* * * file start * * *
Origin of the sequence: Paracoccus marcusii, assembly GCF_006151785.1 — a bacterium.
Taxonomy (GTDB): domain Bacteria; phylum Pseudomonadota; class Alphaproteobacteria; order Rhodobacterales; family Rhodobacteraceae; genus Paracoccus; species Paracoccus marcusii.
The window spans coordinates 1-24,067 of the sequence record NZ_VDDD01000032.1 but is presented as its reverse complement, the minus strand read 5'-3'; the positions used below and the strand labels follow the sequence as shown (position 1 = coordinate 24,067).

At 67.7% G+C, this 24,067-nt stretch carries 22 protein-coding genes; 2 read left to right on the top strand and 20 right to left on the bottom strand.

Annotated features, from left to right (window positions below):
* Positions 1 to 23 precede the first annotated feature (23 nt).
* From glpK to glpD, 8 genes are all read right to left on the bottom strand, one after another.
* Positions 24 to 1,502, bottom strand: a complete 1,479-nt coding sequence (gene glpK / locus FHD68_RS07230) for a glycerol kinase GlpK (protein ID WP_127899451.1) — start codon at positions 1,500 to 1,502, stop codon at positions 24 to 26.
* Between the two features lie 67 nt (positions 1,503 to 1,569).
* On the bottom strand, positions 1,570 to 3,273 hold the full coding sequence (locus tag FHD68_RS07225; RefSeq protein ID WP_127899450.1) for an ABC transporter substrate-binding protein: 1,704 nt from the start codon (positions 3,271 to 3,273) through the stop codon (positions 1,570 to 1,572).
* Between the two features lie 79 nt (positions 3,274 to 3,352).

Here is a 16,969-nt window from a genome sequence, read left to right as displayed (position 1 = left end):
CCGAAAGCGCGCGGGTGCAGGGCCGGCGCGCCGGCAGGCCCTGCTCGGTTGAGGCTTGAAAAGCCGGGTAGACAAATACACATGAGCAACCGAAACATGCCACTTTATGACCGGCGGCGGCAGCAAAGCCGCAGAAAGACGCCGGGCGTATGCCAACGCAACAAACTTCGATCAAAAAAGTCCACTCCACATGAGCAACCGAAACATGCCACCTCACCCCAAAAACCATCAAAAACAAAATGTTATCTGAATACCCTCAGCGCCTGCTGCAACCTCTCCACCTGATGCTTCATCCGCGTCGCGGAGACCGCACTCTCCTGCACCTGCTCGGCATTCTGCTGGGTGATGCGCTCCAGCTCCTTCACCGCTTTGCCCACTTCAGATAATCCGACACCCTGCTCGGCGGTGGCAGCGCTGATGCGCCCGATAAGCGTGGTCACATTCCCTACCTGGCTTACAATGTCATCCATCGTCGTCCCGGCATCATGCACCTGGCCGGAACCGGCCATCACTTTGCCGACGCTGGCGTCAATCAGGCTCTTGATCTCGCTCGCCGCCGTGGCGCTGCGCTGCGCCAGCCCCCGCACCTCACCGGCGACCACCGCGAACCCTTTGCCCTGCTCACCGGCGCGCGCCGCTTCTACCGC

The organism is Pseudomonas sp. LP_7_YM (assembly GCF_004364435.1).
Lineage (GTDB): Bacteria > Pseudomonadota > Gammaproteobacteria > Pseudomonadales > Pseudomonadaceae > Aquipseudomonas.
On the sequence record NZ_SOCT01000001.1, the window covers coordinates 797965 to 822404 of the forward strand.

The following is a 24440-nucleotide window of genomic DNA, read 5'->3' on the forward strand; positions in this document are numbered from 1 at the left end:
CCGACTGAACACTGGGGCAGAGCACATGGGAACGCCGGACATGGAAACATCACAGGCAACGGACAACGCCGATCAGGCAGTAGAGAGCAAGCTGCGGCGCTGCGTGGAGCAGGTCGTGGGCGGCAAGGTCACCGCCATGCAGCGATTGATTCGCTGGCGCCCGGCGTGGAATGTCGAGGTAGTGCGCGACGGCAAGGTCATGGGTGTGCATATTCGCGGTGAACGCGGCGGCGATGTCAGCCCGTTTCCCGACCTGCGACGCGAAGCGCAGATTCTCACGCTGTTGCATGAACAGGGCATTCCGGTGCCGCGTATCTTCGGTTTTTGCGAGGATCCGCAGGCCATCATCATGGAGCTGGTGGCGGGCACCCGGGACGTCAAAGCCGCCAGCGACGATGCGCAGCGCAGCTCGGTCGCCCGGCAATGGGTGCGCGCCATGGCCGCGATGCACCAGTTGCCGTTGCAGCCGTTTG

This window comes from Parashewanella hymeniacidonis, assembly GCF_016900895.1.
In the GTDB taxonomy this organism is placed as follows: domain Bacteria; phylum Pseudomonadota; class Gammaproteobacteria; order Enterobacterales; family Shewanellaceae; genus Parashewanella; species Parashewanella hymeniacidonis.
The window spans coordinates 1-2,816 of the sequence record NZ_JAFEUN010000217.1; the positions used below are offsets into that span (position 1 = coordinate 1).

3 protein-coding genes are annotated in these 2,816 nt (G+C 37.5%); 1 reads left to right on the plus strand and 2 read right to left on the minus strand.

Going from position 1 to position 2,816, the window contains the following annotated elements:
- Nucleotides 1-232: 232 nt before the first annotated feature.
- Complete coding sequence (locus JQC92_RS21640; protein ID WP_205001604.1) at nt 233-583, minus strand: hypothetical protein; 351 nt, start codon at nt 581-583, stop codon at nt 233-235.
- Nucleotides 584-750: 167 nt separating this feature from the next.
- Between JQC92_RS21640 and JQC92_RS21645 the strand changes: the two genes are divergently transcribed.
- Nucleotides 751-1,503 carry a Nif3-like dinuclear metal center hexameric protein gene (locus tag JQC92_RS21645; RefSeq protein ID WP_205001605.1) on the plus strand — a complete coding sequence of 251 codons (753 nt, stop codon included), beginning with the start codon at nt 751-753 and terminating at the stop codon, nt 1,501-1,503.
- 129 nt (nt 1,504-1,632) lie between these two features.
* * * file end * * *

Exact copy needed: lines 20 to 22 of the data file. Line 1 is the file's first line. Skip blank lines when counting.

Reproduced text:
In the GTDB taxonomy this organism is placed as follows: domain Bacteria; phylum Pseudomonadota; class Gammaproteobacteria; order Enterobacterales; family Shewanellaceae; genus Parashewanella; species Parashewanella hymeniacidonis.
The window spans coordinates 1-2,816 of the sequence record NZ_JAFEUN010000217.1; the positions used below are offsets into that span (position 1 = coordinate 1).

3 protein-coding genes are annotated in these 2,816 nt (G+C 37.5%); 1 reads left to right on the plus strand and 2 read right to left on the minus strand.